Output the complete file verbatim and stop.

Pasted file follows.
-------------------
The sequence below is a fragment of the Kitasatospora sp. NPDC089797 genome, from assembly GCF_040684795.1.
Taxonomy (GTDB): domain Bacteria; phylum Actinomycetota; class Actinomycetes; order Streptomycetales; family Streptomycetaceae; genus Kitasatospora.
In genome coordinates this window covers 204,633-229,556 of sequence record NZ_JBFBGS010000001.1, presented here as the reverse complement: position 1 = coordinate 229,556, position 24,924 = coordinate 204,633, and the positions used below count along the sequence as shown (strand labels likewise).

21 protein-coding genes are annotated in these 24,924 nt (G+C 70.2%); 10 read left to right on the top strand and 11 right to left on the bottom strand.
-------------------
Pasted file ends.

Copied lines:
The sequence below is a fragment of the Kitasatospora sp. NPDC089797 genome, from assembly GCF_040684795.1.
Taxonomy (GTDB): domain Bacteria; phylum Actinomycetota; class Actinomycetes; order Streptomycetales; family Streptomycetaceae; genus Kitasatospora.
In genome coordinates this window covers 204,633-229,556 of sequence record NZ_JBFBGS010000001.1, presented here as the reverse complement: position 1 = coordinate 229,556, position 24,924 = coordinate 204,633, and the positions used below count along the sequence as shown (strand labels likewise).

21 protein-coding genes are annotated in these 24,924 nt (G+C 70.2%); 10 read left to right on the top strand and 11 right to left on the bottom strand.